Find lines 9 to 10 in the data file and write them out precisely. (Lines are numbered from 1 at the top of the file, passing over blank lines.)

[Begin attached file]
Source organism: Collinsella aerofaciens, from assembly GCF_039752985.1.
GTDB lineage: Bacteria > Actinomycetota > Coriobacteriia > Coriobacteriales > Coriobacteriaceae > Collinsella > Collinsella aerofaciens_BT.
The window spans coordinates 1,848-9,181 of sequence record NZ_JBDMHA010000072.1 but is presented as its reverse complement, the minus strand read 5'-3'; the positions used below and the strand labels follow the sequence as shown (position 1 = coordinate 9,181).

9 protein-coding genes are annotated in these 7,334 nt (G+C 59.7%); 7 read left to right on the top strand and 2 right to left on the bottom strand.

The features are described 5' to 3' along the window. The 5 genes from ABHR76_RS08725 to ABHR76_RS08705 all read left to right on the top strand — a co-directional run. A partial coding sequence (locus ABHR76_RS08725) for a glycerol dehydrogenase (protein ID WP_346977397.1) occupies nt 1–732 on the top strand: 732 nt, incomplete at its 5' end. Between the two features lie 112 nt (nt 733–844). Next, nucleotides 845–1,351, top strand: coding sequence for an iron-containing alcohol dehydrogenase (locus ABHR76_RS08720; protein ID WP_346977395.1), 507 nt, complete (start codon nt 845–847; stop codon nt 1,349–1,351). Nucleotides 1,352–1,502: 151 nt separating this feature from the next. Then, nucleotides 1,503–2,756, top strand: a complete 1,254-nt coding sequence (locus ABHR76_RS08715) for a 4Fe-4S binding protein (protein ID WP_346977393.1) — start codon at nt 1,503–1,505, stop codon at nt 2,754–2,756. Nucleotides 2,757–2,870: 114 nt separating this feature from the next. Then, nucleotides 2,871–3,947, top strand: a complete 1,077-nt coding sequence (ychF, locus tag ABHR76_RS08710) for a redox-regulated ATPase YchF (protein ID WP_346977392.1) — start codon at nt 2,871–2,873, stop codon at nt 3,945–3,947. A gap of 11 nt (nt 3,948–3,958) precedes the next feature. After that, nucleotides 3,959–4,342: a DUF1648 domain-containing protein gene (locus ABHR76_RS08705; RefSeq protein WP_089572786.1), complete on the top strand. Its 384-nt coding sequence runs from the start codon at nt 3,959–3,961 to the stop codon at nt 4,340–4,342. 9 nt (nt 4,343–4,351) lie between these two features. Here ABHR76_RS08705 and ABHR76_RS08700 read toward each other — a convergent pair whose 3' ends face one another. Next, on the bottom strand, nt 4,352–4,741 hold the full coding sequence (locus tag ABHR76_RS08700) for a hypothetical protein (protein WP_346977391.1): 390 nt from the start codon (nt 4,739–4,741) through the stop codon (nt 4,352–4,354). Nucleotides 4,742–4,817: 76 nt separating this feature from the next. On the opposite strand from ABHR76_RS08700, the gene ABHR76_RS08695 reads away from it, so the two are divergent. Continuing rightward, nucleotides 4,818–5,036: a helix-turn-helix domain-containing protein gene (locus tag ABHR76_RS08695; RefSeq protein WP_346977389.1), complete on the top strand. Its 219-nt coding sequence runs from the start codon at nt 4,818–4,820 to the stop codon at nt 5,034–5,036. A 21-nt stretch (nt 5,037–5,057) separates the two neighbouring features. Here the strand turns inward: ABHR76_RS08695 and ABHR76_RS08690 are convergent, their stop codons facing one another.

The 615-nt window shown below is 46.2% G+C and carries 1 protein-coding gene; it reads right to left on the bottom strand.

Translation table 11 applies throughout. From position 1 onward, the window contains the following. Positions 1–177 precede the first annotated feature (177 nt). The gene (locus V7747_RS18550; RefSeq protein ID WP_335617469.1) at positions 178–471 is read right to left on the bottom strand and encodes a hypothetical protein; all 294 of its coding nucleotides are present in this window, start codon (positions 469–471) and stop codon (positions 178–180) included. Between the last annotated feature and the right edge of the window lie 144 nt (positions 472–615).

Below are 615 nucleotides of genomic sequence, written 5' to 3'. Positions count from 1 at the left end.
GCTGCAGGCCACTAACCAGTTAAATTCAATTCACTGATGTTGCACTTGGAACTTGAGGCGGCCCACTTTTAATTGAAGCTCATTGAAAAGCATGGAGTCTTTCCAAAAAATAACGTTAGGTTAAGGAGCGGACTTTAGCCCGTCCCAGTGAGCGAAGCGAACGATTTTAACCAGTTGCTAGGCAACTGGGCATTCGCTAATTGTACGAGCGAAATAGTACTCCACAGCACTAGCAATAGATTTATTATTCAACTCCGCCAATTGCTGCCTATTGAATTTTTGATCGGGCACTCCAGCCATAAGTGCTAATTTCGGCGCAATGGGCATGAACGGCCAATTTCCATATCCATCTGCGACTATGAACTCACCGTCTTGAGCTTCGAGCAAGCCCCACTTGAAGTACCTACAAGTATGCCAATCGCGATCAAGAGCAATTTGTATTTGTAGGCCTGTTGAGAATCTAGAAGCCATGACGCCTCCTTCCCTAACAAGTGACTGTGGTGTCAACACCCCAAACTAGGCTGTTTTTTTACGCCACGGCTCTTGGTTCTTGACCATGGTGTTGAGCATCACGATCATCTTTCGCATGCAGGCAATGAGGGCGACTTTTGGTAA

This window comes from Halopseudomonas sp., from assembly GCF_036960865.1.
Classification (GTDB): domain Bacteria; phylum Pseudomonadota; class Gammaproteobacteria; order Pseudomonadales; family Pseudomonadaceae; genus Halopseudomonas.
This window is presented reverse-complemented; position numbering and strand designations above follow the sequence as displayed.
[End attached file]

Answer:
GCTGCAGGCCACTAACCAGTTAAATTCAATTCACTGATGTTGCACTTGGAACTTGAGGCGGCCCACTTTTAATTGAAGCTCATTGAAAAGCATGGAGTCTTTCCAAAAAATAACGTTAGGTTAAGGAGCGGACTTTAGCCCGTCCCAGTGAGCGAAGCGAACGATTTTAACCAGTTGCTAGGCAACTGGGCATTCGCTAATTGTACGAGCGAAATAGTACTCCACAGCACTAGCAATAGATTTATTATTCAACTCCGCCAATTGCTGCCTATTGAATTTTTGATCGGGCACTCCAGCCATAAGTGCTAATTTCGGCGCAATGGGCATGAACGGCCAATTTCCATATCCATCTGCGACTATGAACTCACCGTCTTGAGCTTCGAGCAAGCCCCACTTGAAGTACCTACAAGTATGCCAATCGCGATCAAGAGCAATTTGTATTTGTAGGCCTGTTGAGAATCTAGAAGCCATGACGCCTCCTTCCCTAACAAGTGACTGTGGTGTCAACACCCCAAACTAGGCTGTTTTTTTACGCCACGGCTCTTGGTTCTTGACCATGGTGTTGAGCATCACGATCATCTTTCGCATGCAGGCAATGAGGGCGACTTTTGGTAA

This window comes from Halopseudomonas sp., from assembly GCF_036960865.1.